An Ontario judge has dismissed an advocacy group’s bid to secure the right to speak on behalf of animals in legal settings.
Superior Court Justice Lorne Sossin says several of the issues raised by Canadians for Animal Protection have merit and deserve to be heard before a court.
But he says the group, led by retired Toronto lawyer Sandra Schnurr, failed a test to determine if a group has the right to have standing in court.
The case began earlier this year when Schnurr filed a notice of application against five retail giants selling glue traps, which are commonly used to catch rodents.
Schnurr argued the traps subject animals to agonizing, prolonged deaths and filed an application seeking to ban Canadian Tire, Walmart, Home Depot, Home Hardware and Lowe’s from selling them.
The retailers countered that Schnurr did not have standing to bring such a matter before the courts and therefore had no right to proceed with the complaint, a position Sossin supported in a ruling released Thursday.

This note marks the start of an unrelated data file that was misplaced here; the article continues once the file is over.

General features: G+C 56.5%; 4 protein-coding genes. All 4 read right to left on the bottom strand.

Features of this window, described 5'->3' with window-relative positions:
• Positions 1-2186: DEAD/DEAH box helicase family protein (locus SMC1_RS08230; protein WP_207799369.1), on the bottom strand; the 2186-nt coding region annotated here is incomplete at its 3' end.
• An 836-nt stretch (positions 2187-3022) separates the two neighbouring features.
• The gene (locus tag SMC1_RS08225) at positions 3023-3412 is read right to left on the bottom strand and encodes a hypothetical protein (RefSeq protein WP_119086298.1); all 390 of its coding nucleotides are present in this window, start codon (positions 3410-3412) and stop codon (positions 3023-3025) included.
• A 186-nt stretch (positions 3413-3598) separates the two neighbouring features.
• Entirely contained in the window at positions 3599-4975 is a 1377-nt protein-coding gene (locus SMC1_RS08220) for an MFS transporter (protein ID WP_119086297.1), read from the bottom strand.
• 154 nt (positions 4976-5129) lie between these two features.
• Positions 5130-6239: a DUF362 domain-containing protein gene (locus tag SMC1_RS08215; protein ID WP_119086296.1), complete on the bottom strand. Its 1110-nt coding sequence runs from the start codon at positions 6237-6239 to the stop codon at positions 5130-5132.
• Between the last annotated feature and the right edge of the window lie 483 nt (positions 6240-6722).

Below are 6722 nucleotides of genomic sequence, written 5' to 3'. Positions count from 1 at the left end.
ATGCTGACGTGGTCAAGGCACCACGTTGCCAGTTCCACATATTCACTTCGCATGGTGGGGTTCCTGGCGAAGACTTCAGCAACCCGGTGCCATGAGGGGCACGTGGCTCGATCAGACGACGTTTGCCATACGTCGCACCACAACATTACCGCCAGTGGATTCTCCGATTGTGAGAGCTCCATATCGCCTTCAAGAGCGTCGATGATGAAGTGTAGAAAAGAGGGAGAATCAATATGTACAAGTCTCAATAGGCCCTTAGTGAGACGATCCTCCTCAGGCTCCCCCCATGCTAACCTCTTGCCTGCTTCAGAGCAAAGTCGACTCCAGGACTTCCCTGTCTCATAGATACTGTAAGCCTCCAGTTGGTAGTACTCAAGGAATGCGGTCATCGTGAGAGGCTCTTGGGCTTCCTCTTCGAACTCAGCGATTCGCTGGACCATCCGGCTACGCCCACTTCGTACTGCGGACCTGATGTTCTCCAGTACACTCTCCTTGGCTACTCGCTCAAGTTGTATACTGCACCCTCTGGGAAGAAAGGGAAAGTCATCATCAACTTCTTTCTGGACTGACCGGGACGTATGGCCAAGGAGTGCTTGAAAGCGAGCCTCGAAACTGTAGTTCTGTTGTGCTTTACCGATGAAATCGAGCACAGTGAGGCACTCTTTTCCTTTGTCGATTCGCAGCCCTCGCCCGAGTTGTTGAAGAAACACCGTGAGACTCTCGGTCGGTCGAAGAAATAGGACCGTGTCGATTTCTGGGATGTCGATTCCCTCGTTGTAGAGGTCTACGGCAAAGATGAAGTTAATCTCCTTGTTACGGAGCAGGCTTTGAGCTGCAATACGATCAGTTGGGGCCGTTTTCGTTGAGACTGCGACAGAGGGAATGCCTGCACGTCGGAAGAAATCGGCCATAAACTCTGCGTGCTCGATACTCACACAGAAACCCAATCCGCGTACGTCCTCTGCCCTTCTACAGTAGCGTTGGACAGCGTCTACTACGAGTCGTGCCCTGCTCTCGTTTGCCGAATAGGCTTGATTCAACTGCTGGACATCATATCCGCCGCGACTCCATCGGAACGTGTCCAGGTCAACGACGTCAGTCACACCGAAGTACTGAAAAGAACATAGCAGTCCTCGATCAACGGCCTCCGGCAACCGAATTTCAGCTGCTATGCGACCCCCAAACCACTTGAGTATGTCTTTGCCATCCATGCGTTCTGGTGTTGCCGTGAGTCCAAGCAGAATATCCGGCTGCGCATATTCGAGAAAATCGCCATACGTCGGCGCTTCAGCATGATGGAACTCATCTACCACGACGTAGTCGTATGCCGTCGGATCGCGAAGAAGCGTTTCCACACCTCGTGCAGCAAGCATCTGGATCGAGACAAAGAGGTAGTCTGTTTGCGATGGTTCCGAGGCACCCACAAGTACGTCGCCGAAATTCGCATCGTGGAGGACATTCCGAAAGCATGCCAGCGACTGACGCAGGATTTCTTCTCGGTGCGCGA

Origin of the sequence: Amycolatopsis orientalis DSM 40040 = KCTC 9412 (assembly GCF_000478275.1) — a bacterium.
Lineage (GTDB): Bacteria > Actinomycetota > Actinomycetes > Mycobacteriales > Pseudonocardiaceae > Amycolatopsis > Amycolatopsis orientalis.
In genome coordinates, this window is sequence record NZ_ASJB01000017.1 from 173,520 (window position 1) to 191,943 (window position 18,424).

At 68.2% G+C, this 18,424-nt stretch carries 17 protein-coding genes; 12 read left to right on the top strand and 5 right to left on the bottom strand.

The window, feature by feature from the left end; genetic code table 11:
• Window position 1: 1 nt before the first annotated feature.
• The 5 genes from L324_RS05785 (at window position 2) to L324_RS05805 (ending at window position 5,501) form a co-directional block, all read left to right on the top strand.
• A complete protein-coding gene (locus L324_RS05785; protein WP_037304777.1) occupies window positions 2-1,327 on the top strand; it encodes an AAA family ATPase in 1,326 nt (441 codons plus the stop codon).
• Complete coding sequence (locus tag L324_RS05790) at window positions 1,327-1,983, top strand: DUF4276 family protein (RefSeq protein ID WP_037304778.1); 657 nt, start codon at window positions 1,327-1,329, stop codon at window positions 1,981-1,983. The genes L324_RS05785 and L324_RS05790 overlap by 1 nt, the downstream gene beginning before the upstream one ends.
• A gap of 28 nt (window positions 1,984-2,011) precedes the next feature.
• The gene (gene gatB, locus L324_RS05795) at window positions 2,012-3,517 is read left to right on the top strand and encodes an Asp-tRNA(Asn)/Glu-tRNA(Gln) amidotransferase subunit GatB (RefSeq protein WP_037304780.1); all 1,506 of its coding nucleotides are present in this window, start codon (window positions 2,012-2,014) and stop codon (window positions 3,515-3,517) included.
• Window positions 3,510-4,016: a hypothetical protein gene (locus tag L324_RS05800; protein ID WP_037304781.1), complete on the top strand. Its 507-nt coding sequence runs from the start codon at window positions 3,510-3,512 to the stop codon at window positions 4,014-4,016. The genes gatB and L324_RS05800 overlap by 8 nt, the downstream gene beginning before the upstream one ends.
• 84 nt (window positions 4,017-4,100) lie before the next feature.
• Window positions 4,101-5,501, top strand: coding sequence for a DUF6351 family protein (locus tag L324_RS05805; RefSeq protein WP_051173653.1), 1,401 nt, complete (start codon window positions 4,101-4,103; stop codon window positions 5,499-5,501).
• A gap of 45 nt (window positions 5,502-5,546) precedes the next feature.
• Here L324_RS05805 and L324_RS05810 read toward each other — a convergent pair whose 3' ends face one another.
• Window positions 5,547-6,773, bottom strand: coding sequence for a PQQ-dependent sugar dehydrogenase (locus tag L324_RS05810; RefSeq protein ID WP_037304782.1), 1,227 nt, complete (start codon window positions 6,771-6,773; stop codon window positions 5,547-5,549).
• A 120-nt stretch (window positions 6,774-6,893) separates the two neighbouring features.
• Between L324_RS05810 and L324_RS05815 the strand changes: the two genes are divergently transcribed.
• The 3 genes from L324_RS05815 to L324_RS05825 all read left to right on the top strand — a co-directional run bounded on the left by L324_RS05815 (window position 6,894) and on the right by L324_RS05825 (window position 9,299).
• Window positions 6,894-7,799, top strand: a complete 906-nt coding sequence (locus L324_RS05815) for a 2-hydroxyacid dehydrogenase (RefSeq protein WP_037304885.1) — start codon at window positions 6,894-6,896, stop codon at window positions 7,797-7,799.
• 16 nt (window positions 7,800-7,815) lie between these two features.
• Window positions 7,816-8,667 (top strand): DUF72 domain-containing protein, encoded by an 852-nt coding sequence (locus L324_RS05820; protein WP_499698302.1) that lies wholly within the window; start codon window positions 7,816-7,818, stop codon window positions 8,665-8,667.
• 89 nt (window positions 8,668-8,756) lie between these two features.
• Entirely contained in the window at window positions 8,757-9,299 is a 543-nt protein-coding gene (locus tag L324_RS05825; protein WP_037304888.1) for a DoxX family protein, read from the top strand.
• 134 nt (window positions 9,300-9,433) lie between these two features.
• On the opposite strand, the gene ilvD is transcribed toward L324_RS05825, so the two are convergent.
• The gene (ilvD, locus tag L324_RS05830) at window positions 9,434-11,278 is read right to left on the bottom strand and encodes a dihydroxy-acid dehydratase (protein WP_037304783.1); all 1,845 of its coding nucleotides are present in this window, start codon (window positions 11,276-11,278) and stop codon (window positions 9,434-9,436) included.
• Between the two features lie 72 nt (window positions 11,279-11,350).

But while the judge’s written decision said Schnurr failed to meet the threshold for public standing, he said she is still free to pursue her primary complaint through other avenues.
“This is not a case where the denial of public interest standing will mean that … the lawfulness of the use of glue traps will not reach the courts,” Sossin said in his decision. “Such a conclusion would be premature. Rather, various paths exist to bring this serious issue to court, which have yet to be pursued.”
Schnurr issued a statement expressing disappointment with Sossin’s decision but confidence that courts would eventually view the matter in a different light.
“There will be other, similar Canadian court cases in the future in which activists will ask for the right to speak on behalf of animals,” she wrote. “It is only a matter of time before a court grants that right.” MORE